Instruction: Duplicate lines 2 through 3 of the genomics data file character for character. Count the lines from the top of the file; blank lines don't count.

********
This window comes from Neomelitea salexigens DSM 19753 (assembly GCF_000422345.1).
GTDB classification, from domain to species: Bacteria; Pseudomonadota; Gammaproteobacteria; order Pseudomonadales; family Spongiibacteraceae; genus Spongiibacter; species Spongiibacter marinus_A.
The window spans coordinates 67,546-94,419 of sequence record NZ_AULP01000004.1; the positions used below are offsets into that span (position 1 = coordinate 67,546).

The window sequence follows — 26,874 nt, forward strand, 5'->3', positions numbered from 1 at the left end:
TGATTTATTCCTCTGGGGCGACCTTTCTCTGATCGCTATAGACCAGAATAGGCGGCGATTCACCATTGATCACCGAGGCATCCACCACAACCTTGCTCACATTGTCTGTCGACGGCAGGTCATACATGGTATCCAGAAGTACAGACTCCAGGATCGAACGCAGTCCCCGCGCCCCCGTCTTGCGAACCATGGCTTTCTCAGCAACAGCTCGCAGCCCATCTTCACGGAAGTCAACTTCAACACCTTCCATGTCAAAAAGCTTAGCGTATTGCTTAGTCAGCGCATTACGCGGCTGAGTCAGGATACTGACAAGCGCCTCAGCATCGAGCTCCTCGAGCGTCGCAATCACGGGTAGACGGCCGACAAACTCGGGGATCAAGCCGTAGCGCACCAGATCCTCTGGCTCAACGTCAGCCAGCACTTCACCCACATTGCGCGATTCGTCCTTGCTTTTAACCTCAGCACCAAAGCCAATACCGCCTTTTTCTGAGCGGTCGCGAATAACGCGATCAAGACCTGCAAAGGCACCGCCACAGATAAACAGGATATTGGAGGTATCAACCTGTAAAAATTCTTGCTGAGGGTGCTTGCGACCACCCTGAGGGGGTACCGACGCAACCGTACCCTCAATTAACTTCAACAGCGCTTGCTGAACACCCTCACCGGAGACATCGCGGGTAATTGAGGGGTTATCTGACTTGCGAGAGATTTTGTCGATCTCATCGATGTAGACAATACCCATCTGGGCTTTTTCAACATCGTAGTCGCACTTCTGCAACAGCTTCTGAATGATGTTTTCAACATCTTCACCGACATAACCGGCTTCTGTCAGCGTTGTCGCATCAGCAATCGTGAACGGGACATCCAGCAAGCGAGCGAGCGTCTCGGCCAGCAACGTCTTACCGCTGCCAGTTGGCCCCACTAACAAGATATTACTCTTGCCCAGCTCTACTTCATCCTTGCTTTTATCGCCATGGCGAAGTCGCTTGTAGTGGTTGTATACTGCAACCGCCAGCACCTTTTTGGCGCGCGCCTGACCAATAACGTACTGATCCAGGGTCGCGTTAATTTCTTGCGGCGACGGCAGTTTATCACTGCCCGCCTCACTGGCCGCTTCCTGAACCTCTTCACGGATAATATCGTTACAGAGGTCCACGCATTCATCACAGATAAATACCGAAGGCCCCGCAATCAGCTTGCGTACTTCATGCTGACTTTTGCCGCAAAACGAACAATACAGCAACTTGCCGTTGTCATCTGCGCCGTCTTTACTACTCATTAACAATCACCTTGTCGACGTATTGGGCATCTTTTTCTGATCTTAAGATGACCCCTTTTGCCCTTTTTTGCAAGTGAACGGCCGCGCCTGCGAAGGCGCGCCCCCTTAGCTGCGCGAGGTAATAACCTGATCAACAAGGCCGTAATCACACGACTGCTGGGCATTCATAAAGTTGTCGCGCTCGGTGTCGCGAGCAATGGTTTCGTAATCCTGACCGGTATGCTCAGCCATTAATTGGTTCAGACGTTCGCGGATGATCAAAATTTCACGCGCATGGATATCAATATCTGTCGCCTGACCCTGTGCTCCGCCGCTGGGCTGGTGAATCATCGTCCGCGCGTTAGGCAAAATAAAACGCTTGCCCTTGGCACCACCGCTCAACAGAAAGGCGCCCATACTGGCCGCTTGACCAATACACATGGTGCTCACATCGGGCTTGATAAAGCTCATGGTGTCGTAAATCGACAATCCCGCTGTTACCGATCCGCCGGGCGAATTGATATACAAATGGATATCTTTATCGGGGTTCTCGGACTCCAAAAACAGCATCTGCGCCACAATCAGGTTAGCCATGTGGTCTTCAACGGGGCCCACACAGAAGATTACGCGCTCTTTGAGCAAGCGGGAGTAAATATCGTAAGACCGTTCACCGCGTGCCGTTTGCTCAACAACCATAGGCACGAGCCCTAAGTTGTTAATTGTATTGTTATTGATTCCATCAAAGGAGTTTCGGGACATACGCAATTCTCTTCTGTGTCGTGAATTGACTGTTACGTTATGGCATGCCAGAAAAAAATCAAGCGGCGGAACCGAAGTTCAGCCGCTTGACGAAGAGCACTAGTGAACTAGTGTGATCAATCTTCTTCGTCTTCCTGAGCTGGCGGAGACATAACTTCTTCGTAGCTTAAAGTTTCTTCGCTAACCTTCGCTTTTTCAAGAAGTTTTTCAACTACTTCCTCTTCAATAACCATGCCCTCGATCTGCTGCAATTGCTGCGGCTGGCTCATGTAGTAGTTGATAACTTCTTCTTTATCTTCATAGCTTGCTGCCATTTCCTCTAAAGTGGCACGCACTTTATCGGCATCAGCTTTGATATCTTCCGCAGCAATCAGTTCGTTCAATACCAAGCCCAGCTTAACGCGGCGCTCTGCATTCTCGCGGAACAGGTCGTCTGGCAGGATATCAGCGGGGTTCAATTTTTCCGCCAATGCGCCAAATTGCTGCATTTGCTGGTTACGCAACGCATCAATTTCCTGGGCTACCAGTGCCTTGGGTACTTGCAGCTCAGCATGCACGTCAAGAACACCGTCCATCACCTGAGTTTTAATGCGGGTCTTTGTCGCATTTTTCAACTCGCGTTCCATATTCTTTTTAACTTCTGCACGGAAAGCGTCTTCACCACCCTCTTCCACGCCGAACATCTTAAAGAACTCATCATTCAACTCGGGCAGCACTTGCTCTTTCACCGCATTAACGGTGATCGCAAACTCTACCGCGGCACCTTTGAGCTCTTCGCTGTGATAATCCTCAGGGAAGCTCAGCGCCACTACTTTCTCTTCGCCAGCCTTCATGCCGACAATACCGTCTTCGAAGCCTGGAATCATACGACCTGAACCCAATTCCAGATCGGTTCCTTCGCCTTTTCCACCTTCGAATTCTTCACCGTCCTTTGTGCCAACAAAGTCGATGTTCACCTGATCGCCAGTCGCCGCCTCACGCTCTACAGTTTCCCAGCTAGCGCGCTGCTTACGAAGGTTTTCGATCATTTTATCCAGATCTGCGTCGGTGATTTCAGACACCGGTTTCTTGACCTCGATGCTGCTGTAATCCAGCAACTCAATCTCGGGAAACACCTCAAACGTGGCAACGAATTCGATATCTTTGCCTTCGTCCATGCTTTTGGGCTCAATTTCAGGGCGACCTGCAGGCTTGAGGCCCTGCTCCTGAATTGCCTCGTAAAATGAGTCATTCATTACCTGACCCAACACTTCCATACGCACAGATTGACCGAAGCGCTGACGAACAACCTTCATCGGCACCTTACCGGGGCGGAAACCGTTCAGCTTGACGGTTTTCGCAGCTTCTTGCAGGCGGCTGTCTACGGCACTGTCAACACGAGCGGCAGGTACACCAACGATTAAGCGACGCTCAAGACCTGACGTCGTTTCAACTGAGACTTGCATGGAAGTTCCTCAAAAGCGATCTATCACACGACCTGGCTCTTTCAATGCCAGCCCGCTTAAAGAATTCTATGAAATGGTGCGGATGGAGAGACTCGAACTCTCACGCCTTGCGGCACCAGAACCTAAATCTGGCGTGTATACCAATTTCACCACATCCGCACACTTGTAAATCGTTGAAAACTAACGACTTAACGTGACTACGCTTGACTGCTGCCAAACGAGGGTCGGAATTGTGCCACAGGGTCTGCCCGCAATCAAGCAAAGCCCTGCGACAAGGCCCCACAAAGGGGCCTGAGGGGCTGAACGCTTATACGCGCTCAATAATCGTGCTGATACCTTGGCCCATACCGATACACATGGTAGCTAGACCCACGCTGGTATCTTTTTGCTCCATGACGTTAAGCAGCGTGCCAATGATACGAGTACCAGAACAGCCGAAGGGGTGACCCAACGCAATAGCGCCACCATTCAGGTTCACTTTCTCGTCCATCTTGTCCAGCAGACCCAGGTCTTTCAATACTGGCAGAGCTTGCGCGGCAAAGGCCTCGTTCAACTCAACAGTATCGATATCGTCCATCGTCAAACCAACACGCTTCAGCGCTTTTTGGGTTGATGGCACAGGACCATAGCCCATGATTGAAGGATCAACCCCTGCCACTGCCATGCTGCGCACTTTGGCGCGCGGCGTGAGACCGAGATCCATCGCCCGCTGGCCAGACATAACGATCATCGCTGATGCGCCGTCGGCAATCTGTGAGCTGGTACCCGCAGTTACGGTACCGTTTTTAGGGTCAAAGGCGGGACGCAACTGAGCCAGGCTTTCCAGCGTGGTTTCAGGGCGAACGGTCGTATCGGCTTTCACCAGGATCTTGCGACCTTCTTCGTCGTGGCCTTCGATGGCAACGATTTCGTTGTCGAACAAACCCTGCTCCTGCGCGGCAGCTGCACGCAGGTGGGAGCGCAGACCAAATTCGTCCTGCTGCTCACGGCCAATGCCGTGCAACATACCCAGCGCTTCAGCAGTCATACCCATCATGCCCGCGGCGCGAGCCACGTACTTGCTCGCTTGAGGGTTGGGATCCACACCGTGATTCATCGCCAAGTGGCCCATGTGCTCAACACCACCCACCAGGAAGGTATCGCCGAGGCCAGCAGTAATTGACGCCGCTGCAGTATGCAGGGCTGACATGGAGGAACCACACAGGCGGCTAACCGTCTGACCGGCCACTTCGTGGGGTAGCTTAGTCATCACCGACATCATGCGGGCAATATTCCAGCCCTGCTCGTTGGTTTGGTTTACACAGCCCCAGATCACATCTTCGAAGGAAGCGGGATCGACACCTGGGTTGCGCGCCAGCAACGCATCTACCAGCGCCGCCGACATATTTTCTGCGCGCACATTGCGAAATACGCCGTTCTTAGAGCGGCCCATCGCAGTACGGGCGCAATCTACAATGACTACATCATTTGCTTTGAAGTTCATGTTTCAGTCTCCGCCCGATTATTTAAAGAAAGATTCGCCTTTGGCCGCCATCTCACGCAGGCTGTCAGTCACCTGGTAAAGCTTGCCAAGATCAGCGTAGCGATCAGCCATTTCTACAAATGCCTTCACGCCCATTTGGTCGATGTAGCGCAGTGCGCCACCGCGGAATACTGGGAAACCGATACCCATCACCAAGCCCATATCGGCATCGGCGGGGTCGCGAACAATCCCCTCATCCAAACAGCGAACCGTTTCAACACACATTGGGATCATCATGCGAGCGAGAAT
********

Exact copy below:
GTDB classification, from domain to species: Bacteria; Pseudomonadota; Gammaproteobacteria; order Pseudomonadales; family Spongiibacteraceae; genus Spongiibacter; species Spongiibacter marinus_A.
The window spans coordinates 67,546-94,419 of sequence record NZ_AULP01000004.1; the positions used below are offsets into that span (position 1 = coordinate 67,546).